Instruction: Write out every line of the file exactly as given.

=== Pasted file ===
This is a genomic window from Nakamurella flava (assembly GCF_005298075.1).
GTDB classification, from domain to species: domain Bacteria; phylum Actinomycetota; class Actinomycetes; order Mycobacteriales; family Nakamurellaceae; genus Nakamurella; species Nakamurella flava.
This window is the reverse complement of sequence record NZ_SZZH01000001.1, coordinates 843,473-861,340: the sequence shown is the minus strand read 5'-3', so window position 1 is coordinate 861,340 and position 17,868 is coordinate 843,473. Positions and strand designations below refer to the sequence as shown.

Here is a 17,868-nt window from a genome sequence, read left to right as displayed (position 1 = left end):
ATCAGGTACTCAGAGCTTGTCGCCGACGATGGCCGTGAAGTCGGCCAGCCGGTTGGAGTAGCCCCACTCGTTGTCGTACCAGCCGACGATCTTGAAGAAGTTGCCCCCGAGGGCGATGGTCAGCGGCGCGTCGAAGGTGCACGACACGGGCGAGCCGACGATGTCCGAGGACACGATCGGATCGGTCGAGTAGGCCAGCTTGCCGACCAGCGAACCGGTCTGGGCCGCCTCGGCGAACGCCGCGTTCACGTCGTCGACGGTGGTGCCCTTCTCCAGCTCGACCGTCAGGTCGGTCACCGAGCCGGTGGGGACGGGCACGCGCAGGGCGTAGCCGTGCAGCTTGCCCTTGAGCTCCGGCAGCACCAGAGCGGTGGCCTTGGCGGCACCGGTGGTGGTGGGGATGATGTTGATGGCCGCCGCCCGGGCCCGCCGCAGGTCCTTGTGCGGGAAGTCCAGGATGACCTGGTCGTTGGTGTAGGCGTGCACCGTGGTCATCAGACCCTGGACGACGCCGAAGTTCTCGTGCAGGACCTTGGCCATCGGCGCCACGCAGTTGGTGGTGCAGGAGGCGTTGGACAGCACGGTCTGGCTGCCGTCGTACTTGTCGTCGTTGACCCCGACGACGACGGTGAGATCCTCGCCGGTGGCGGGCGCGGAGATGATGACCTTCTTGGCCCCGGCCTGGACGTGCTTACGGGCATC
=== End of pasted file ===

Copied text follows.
This is a genomic window from Nakamurella flava (assembly GCF_005298075.1).
GTDB classification, from domain to species: domain Bacteria; phylum Actinomycetota; class Actinomycetes; order Mycobacteriales; family Nakamurellaceae; genus Nakamurella; species Nakamurella flava.
This window is the reverse complement of sequence record NZ_SZZH01000001.1, coordinates 843,473-861,340: the sequence shown is the minus strand read 5'-3', so window position 1 is coordinate 861,340 and position 17,868 is coordinate 843,473. Positions and strand designations below refer to the sequence as shown.

Here is a 17,868-nt window from a genome sequence, read left to right as displayed (position 1 = left end):
ATCAGGTACTCAGAGCTTGTCGCCGACGATGGCCGTGAAGTCGGCCAGCCGGTTGGAGTAGCCCCACTCGTTGTCGTACCAGCCGACGATCTTGAAGAAGTTGCCCCCGAGGGCGATGGTCAGCGGCGCGTCGAAGGTGCACGACACGGGCGAGCCGACGATGTCCGAGGACACGATCGGATCGGTCGAGTAGGCCAGCTTGCCGACCAGCGAACCGGTCTGGGCCGCCTCGGCGAACGCCGCGTTCACGTCGTCGACGGTGGTGCCCTTCTCCAGCTCGACCGTCAGGTCGGTCACCGAGCCGGTGGGGACGGGCACGCGCAGGGCGTAGCCGTGCAGCTTGCCCTTGAGCTCCGGCAGCACCAGAGCGGTGGCCTTGGCGGCACCGGTGGTGGTGGGGATGATGTTGATGGCCGCCGCCCGGGCCCGCCGCAGGTCCTTGTGCGGGAAGTCCAGGATGACCTGGTCGTTGGTGTAGGCGTGCACCGTGGTCATCAGACCCTGGACGACGCCGAAGTTCTCGTGCAGGACCTTGGCCATCGGCGCCACGCAGTTGGTGGTGCAGGAGGCGTTGGACAGCACGGTCTGGCTGCCGTCGTACTTGTCGTCGTTGACCCCGACGACGACGGTGAGATCCTCGCCGGTGGCGGGCGCGGAGATGATGACCTTCTTGGCCCCGGCCTGGACGTGCTTACGGGCATC